8. The eighth chapter depicts the history of the Codex's alien writing system.
  9. The ninth chapter deals with food, dining practices, and clothing.
  10. The tenth chapter describes bizarre games (including playing cards and board games) and athletic sports.
  11. The eleventh chapter is devoted entirely to architecture.

[edit]Editions


Cover of Abbeville edition
A rare and expensive work, the original edition was issued in two volumes:
Two years later, a single-volume edition was issued in the U.S., in Germany and in the Netherlands:
These editions were out of print for many years, but as of 1993 a new, augmented, single-volume edition of the book was being sold in Europe:
  • French augmented edition, with a preface by Italo Calvino, transl. by Yves Hersant and Geneviève Lambert, Milano: Franco Maria Ricci [Les signes de l'homme, 18], 1993, 392 pp., ISBN 88-216-2027-1;
  • Spanish augmented edition, with a preface by Italo Calvino, transl. by C. Alonso, Milano: Franco Maria Ricci [Los signos del hombre, 15], 1993, 392 pp., ISBN 88-216-6027-3.
In 2006, a revised, relatively inexpensive (89 Euros/120USD) edition, with new illustrations and a "preface" by the author, was released in Italy:

[edit]See also

[edit]References

  1. ^ Corrias, Pino. "L'enciclopedia dell'altro mondo"La Repubblica, February 5, 2006, p. 39.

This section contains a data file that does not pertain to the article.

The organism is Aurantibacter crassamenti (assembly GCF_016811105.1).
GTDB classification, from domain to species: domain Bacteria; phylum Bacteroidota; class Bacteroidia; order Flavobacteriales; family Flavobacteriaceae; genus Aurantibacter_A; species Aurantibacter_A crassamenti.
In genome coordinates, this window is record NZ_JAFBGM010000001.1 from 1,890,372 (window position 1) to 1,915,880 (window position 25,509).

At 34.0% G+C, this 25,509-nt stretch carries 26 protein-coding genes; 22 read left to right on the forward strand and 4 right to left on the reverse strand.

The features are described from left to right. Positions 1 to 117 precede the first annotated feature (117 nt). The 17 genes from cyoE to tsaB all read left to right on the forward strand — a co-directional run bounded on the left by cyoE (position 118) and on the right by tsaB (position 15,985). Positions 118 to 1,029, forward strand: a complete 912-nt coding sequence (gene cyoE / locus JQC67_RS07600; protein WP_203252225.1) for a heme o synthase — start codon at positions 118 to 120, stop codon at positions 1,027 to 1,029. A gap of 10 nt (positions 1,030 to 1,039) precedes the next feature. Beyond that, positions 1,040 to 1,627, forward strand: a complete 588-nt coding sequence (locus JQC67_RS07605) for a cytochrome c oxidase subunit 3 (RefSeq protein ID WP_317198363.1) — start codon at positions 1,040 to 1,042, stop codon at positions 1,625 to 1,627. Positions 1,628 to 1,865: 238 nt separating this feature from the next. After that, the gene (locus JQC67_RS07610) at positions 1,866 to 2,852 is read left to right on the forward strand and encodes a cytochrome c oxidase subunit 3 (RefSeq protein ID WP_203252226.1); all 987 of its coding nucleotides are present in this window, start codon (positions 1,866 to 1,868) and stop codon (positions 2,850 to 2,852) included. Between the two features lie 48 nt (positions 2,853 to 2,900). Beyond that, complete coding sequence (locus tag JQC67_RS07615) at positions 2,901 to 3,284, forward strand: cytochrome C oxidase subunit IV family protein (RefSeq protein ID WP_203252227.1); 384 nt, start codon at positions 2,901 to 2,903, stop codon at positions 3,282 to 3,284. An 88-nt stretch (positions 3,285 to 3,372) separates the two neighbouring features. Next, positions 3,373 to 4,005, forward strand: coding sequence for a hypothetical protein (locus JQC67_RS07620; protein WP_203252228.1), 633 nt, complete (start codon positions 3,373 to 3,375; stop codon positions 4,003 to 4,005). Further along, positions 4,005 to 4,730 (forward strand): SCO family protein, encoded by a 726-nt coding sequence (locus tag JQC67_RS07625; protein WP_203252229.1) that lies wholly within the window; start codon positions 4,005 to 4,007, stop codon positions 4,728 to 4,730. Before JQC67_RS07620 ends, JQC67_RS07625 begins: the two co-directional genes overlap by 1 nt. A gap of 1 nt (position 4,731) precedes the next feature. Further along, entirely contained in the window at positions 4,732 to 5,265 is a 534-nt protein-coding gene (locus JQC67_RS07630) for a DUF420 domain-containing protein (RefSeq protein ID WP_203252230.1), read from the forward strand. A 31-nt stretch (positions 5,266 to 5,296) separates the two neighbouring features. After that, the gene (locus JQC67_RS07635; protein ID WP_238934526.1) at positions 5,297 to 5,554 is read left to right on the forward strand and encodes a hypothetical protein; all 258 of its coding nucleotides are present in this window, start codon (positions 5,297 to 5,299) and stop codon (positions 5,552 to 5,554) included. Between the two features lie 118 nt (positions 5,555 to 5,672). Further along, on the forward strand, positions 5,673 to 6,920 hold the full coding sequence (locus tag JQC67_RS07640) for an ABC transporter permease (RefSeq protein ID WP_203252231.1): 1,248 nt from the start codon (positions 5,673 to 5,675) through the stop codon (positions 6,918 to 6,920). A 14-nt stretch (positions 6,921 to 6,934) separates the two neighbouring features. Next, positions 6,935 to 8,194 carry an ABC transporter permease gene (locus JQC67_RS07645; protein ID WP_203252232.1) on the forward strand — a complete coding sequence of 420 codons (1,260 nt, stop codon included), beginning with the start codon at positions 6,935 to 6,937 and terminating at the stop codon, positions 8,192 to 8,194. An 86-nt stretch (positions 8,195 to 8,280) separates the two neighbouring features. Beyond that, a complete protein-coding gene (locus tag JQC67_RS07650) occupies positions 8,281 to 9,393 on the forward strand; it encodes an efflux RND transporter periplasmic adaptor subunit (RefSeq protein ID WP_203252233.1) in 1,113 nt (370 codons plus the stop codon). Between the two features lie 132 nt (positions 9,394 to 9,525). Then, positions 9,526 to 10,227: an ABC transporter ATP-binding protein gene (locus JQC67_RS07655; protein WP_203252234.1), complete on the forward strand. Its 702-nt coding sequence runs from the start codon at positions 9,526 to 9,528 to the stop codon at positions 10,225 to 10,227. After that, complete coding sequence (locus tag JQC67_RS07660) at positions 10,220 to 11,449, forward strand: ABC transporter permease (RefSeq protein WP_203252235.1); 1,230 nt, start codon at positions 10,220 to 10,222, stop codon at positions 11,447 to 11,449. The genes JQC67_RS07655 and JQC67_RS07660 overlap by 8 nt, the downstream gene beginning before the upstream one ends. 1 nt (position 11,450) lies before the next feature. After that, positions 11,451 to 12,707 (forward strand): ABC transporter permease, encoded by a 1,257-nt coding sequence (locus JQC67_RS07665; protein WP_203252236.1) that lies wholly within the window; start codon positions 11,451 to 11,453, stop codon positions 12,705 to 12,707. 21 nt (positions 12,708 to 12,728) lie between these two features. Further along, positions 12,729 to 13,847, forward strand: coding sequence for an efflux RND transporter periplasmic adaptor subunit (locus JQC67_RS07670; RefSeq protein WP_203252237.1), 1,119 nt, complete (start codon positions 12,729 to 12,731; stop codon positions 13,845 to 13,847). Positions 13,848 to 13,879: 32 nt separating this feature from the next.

2. ^ Peter Schwenger (2006). "Museal". The Tears of Things: Melancholy and Physical Objects. University of Minnesota Press. ISBN 0816646317.
  3. a b c d Berloquin, Pierre (2008). "Chapter 10: The Cipher Gallery". Hidden Codes & Grand Designs: Secret Languages from Ancient Times to Modern DaySterling Publishing. p. 300-302.ISBN 1402728336.
  4. a b c Tim Conley; Stephen Cain (2006). "Codex Seraphinianus". Encyclopedia of Fictional and Fantastic LanguagesGreenwood Publishing GroupISBN 031333188X.
  5. a b c Baird Searles (April 1984). Asimov's Science Fiction.
  6. a b Jim Dwyer (2010). Where The Wild Books Are: A Field Guide to EcofictionUniversity of Nevada Press. p. 89. ISBN 0874178118.
  7. ^ Douglas R. Hofstadter (1985). Metamagical Themas: Questing for the Essence of Mind and PatternBasic Books. p. 229.
  8. ^ Christian Bök (2003). "Codex Seraphinianus". In Michael OndaatjeLost ClassicsBloomsbury PublishingISBN 0747561753.
  9. ^ rec.arts.books: Codex Seraphinianus
  10. ^ Codex Seraphinianus: Some Observations
  11. ^ "Dear Society, This..."Oxford University Society of Bibliophiles. 21 November 2011.

[edit]External links